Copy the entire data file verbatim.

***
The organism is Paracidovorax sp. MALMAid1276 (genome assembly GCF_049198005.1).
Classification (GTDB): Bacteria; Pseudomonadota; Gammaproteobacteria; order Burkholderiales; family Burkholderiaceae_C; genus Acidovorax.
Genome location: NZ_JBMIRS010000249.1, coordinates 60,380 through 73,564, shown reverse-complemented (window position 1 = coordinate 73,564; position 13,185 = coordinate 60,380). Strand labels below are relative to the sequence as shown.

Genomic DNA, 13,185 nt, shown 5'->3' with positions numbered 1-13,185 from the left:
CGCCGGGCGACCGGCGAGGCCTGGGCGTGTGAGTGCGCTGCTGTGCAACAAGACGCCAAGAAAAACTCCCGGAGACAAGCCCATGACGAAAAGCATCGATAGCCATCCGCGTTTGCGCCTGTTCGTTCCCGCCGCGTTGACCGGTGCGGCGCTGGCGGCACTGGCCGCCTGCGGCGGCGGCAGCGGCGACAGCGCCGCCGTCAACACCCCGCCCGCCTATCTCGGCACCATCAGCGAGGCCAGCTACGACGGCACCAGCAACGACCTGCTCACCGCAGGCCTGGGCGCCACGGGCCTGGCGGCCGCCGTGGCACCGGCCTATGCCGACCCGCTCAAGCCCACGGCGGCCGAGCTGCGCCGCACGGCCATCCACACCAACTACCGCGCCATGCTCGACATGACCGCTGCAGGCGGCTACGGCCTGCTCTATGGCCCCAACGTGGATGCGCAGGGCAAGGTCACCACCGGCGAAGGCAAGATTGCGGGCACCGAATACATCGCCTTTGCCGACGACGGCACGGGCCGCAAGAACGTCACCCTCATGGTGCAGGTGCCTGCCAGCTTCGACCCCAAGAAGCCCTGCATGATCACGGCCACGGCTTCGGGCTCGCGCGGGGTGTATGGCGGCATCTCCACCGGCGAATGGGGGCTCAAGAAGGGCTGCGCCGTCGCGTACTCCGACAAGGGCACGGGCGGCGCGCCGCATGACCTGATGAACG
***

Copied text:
The organism is Paracidovorax sp. MALMAid1276 (genome assembly GCF_049198005.1).
Classification (GTDB): Bacteria; Pseudomonadota; Gammaproteobacteria; order Burkholderiales; family Burkholderiaceae_C; genus Acidovorax.
Genome location: NZ_JBMIRS010000249.1, coordinates 60,380 through 73,564, shown reverse-complemented (window position 1 = coordinate 73,564; position 13,185 = coordinate 60,380). Strand labels below are relative to the sequence as shown.

Genomic DNA, 13,185 nt, shown 5'->3' with positions numbered 1-13,185 from the left:
CGCCGGGCGACCGGCGAGGCCTGGGCGTGTGAGTGCGCTGCTGTGCAACAAGACGCCAAGAAAAACTCCCGGAGACAAGCCCATGACGAAAAGCATCGATAGCCATCCGCGTTTGCGCCTGTTCGTTCCCGCCGCGTTGACCGGTGCGGCGCTGGCGGCACTGGCCGCCTGCGGCGGCGGCAGCGGCGACAGCGCCGCCGTCAACACCCCGCCCGCCTATCTCGGCACCATCAGCGAGGCCAGCTACGACGGCACCAGCAACGACCTGCTCACCGCAGGCCTGGGCGCCACGGGCCTGGCGGCCGCCGTGGCACCGGCCTATGCCGACCCGCTCAAGCCCACGGCGGCCGAGCTGCGCCGCACGGCCATCCACACCAACTACCGCGCCATGCTCGACATGACCGCTGCAGGCGGCTACGGCCTGCTCTATGGCCCCAACGTGGATGCGCAGGGCAAGGTCACCACCGGCGAAGGCAAGATTGCGGGCACCGAATACATCGCCTTTGCCGACGACGGCACGGGCCGCAAGAACGTCACCCTCATGGTGCAGGTGCCTGCCAGCTTCGACCCCAAGAAGCCCTGCATGATCACGGCCACGGCTTCGGGCTCGCGCGGGGTGTATGGCGGCATCTCCACCGGCGAATGGGGGCTCAAGAAGGGCTGCGCCGTCGCGTACTCCGACAAGGGCACGGGCGGCGCGCCGCATGACCTGATGAACG